U.S. Treasury Secretary Steven Mnuchin said trade talks with China went well on Wednesday, as the world’s two largest economies try to iron out an agreement to resolve their dispute.
“So far, so good,” he said when asked by reporters on how the meetings in Beijing went. He did not say who he met.
Mnuchin said earlier he hoped for “productive” trade meetings as the two countries seek to end a festering dispute that has seen both sides level tariffs at one other.
U.S. tariffs on $200 billion worth of imports from China are scheduled to rise to 25 percent from 10 percent if the two sides cannot reach a deal by March 1, increasing pain and costs in sectors from consumer electronics to agriculture.
Asked by reporters as he left his Beijing hotel what his hopes were for the visit, Mnuchin said “productive meetings.” He did not elaborate.
Mnuchin, along with U.S. Trade Representative (USTR) Robert Lighthizer, arrived in the Chinese capital on Tuesday.
U.S. President Donald Trump said on Tuesday he could let the deadline for a trade agreement “slide for a little while,” but he would prefer not to do so. The president said he expects to meet with Chinese President Xi Jinping to close the deal at some point.
Trump’s advisers have described March 1 as a “hard deadline,” but Trump told reporters a delay was now possible.
He said in December that the 90-day truce could be extended, but that he could revert to tariffs if differences could not be resolved.
Speaking to Fox News on Wednesday, White House Press Secretary Sarah Sanders said: “We’ll see what happens on whether or not the president makes a move to change the deadline.”
She also raised the possibility of a meeting between the leaders of the two economic superpowers, saying Trump’s personal retreat of Mar-a-Lago in Florida would make a good venue.
“It will ultimately take … President Trump and President Xi sitting down face-to-face figuring that out and getting that final deal because they are the only two that’ll ultimately be able to nail that down,” Sanders said.
A growing number of U.S. businesses and lawmakers have expressed hopes for a delay in the tariff increase while the two sides tackle the difficult U.S. demands for major structural policy changes by China. They include ending the forced transfer of American trade secrets, curbing Beijing’s industrial subsidies and enforcing intellectual property rights.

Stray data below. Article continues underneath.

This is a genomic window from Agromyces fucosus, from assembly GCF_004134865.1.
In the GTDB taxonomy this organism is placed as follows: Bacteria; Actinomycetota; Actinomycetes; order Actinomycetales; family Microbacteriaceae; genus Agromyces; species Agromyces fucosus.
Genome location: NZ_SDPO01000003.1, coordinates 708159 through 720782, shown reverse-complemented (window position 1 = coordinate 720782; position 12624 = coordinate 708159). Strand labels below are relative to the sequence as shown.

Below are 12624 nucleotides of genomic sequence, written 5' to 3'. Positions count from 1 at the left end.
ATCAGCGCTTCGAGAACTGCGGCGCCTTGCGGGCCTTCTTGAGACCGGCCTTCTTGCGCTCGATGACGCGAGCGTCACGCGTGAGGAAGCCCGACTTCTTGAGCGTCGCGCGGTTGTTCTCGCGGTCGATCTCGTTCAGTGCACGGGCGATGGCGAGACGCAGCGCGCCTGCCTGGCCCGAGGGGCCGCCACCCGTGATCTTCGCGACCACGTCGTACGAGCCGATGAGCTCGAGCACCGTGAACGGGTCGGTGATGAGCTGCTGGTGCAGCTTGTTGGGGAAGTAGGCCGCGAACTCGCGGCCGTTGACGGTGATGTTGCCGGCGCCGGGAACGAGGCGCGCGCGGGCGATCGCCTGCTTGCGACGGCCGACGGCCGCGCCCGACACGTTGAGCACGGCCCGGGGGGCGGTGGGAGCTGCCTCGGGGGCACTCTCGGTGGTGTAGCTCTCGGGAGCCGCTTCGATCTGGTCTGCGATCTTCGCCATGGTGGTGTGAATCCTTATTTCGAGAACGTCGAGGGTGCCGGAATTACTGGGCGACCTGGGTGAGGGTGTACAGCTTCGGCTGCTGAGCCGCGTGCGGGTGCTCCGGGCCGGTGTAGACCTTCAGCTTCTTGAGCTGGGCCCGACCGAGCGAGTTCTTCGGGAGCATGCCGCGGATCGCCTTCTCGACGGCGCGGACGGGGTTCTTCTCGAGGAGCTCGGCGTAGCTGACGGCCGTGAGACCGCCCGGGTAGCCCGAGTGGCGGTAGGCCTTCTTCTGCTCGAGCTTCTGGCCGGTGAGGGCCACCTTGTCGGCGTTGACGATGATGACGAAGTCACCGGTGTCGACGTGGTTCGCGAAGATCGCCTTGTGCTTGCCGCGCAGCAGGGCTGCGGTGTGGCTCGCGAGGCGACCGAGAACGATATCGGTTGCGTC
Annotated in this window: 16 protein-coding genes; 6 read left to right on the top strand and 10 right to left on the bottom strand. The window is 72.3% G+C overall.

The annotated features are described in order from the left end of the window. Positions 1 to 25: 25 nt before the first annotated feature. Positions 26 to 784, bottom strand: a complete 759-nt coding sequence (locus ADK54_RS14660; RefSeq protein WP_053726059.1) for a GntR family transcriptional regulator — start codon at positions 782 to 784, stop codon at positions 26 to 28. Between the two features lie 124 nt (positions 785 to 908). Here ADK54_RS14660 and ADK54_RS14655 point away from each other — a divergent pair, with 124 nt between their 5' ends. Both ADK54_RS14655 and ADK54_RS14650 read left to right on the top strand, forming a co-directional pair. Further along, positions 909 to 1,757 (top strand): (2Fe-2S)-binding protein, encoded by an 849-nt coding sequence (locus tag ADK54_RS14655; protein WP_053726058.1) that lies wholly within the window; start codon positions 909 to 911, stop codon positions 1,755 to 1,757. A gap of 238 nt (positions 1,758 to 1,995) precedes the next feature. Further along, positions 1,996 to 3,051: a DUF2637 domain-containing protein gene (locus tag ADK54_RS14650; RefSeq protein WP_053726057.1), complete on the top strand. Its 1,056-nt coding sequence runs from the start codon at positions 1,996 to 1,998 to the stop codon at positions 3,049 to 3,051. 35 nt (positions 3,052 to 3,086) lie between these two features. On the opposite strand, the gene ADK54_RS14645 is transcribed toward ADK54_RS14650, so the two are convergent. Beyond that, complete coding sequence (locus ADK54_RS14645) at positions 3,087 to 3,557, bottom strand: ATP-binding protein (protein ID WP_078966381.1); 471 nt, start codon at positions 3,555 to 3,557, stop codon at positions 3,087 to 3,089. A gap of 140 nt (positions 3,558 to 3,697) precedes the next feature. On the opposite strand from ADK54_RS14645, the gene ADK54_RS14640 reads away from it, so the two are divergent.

Trump said last week he did not plan to meet with Xi before the March 1 deadline.
Mnuchin and Lighthizer were scheduled to hold talks on Thursday and Friday with Vice Premier Liu He, the top economic adviser to Xi.
The latest round of talks in Beijing kicked off on Monday with discussions among deputy-level officials to try to work out technical details, including a mechanism for enforcing any trade agreement.
China’s Foreign Ministry referred questions on the talks to the Ministry of Commerce, which did not respond to a request for comment.
A round of talks at the end of January ended with some progress reported but no deal and U.S. declarations that much more work was needed.
‘DODGED A BULLET’
James Green, a senior research fellow at Georgetown University, believes China was looking to secure an Xi–Trump meeting in the hope that it would make a near-term deal on tariffs far more likely.
“From their point of view, they would have dodged a bullet,” Green, who was USTR’s top official at the U.S. embassy in Beijing until mid-2018, told Reuters by telephone.
But there is growing bipartisan concern in the United States about increasing state control of China’s economy, military activity in the South China Sea, and security issues around its technology companies.
Even if the two sides could come to terms on tariffs, that might not mean an end to trade friction, Green added.
“I think that whatever we might get for an agreement, it will be a pause, because the U.S. government is still going to move forward in the telecoms sector, on law enforcement and legal action, and on sanctions-related issues.”
U.S. Secretary of State Mike Pompeo cautioned allies on Monday against deploying equipment from Chinese telecoms giant Huawei Technologies Co Ltd on their soil, saying it could make it more difficult for Washington to “partner alongside them.”
The United States and its Western allies believe Huawei’s apparatus could be used for espionage, and see its expansion into central Europe as a way to gain a foothold in the European Union market.
Both the Chinese government and Huawei have dismissed these concerns.